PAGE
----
Satyam Scam Case

Satyam Scam Case

Author- Lakshita Mahajan (Student) 

College- Institute of Law, Nirma University

  • Abstract-

On the path of development, there are many who aren’t patient enough, and in short time wants larger result, with less work, they desire huge product. For these, many turns to illicit ways, and loopholes in the system, which for a short span indeed works, but later on results in a catastrophic situation, harming not only that person and their accomplice but also disturbs the country’s economy, and ruins’ its international image. India has seen many such financial scams that has costed the country significant losses and have also resulted in lowering its international stand point. One of the very first of its kind and the largest at that time, Satyam scam, is one of it. Satyam Scam occurred in 2009, is one of the first of its kind scam, that has ever occurred in India, and to such a huge level that it was compared to the Enron Scandal of the US, which was considered the biggest audit failure of the country. As far as these scams cause a very significant and many a times, irreparable losses, these also act as lessons for the country to know the existing loopholes and insufficiency in the system, and thus fill those gaps with a more carefully crafted governance. These also make the people aware of the kind of frauds that can happen, and thus they start asking the authorities to maintain transparency in their conduct. Therefore, this article discusses the Satyam case, including who all were involved in it, the facts of the case, the main issues and questions that arose in it, and the judgement of the case. It also discusses what were the steps taken to avoid this kind of scam to occur again, and then the conclusion which addresses the way forward.  

  • Introduction-

The Satyam scam is considered one of the most disastrous scams to have ever occurred in India. Initially, Satyam computers was regarded as the jewel of Indian IT sector. It emerged as the leader in leading the country in the Intelligent Technology sector. It was said to be at its peak, when suddenly it was brought deep down under the sea by its founding fathers. The Satyam Scam case was a fraud case which was committed in 2009. It was a financial scam, which was committed by an IT company, Satyam’s, founder and chairman, Ramalinga Raju. It was his brother Rama Raju who was Satyam’s managing director, their audit partner, PricewaterhouseCoopers (PwC), and some other senior executive of the firm have said to helped Ramalinga Raju to commit such fraud. This scam indeed came as a shock for all the Satyam’s investors, employees, but also for the Indian market which had caused a huge blow at the image of the Indian market across the globe. However, with this, a new wave of provisions and revisions was also made by the government to make sure nothing like this happens again in the country.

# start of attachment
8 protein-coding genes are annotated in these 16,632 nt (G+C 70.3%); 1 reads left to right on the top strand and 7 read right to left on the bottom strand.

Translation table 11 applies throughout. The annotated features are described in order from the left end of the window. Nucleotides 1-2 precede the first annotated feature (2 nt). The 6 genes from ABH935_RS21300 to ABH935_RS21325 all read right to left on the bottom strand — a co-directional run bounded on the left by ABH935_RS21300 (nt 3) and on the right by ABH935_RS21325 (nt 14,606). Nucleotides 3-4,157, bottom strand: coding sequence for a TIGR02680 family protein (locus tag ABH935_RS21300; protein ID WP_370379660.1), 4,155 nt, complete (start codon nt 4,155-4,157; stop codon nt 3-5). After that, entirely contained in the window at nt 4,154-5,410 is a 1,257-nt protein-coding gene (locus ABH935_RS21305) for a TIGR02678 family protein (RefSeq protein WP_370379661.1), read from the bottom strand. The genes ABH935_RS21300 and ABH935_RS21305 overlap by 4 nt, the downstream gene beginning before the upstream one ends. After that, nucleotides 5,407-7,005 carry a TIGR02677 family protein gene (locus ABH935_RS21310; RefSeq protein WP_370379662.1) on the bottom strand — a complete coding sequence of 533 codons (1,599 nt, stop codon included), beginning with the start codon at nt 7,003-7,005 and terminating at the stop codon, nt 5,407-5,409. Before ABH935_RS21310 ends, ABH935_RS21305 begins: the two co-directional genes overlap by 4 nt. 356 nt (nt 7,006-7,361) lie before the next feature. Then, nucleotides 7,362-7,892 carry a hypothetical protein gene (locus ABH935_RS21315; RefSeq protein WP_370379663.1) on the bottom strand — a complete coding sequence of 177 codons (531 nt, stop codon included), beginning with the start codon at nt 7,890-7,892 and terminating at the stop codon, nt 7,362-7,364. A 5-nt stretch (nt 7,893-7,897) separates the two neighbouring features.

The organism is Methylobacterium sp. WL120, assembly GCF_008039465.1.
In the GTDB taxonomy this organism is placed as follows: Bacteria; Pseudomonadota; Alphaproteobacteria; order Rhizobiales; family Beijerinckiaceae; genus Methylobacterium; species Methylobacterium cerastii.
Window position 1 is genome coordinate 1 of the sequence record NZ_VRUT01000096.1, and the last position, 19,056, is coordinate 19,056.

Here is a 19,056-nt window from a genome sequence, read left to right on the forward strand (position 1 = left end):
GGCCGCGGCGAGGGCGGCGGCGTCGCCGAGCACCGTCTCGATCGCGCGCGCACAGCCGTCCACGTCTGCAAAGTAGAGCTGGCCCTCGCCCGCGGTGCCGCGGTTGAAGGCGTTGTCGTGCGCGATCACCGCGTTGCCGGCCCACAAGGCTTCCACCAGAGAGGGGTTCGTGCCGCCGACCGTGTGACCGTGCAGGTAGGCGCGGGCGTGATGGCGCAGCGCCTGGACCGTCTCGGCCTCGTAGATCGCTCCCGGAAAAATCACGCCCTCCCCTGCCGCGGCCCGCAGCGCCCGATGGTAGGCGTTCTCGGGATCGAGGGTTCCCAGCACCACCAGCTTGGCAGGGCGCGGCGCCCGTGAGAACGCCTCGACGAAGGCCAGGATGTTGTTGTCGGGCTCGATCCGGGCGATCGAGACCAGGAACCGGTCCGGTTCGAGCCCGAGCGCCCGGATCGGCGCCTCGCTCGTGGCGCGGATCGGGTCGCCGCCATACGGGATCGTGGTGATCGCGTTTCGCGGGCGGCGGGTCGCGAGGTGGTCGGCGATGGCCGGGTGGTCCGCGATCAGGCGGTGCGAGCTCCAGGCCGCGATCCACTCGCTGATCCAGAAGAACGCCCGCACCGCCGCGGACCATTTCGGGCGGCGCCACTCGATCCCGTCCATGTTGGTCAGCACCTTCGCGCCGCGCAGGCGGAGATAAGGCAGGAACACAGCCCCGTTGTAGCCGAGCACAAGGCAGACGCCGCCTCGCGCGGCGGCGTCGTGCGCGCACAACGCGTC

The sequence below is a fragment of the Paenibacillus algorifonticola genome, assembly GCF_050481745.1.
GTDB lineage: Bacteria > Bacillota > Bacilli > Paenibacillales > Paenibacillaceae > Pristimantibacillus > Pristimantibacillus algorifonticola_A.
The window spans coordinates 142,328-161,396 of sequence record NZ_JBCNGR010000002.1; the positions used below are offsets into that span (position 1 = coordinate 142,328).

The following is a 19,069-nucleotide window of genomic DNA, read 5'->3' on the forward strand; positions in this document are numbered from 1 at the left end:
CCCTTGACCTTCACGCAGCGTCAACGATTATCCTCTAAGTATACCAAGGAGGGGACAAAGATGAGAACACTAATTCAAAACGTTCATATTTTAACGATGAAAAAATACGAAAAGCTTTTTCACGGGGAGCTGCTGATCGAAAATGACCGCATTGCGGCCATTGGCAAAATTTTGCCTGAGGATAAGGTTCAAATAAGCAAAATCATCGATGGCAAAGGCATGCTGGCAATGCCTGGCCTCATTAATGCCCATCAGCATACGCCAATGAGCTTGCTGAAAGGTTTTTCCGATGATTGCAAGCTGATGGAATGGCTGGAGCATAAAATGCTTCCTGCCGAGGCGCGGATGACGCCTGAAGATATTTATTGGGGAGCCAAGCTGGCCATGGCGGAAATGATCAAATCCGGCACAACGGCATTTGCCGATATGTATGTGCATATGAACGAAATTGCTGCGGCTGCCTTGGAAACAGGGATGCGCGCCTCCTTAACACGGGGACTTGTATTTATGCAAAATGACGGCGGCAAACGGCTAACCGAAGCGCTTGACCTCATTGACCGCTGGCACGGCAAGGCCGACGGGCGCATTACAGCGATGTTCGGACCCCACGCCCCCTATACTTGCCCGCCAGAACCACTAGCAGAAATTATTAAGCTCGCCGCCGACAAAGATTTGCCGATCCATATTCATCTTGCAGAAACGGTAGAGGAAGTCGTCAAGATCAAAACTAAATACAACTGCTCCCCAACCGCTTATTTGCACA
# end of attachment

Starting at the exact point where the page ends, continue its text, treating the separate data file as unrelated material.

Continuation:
• Facts of the case-

Satyam Computers was founded on 24th July 1987 by Ramalinga Raju. It was one of the rising companies in the IT-sector, and being few in numbers during 90s, it was playing a major role in actually leading the IT sector in the country. However, it was during 2003, that its founding father Ramalinga Raju started the fraud by showing exaggerated sales, their earnings, false cash balance, and personnel numbers along with other things in the company’s book. This was made possible by his strategically planned actions, where he took the help of the company’s Managing Director, his brother, Rama Raju along with other senior executives. Their auditor PricewaterhouseCoopers (PWC) was the key accomplice of Satyam, in helping its founder to escape all the evaluation of Satyam’s financial statements and violating all auditing standards and was involved in falsifying the company’s account along with Raju. Raju had also paid some of the World Bank officials as well as some his client to keep his deeds a secret. On top of all of these, he maintained a low-key and modest personality, and with his expert knowledge in business and charming behavior, he had successfully won the hearts of all his board of directors, only to win their confidence and continue with his personal profits. At end of 2008, Raju was also awarded with Golden Peacock award for his extraordinary Corporate Accountability, along with several other awards. However, his downfall started to occur at the beginning of 2009, when the world was faced with global financial crisis. He started getting increased pressure from investors and other partners in order to continue to settle off his obligations as the company’s sales and profitability was reducing at an alarming rate. Furthermore, after watching his behavior, the World Bank also barred Satyam in being part of any of its project due to Raju’s interdicted employee benefits as was found out by them. With this ongoing downfall, and a desperate need to protect his position, Raju made a hasty decision of offering $1.6 Billion offer to Maytas, a family-owned real-estate enterprise, all of which resulted in a disastrous consequence for himself. He used company’s financial reserves and had made such offer to Maytas. This strategy backfired, drawing the attention of all the shareholders and board members making them furious as they saw this transaction as diversion of cash and arose the conflict of interest. All these things left him with no choice but to come clean and admit his deeds. In his confession in 2009, which was a letter to the member of the board directors, he had admitted to have over-exaggerated the company’s revenue by Rs. 5040, making it nearly 75% of the company’s revenue. He even admitted to have inflated Satyam’s assets by Rs. 7800 crores which nearly amounts to 94% of the company’s asset.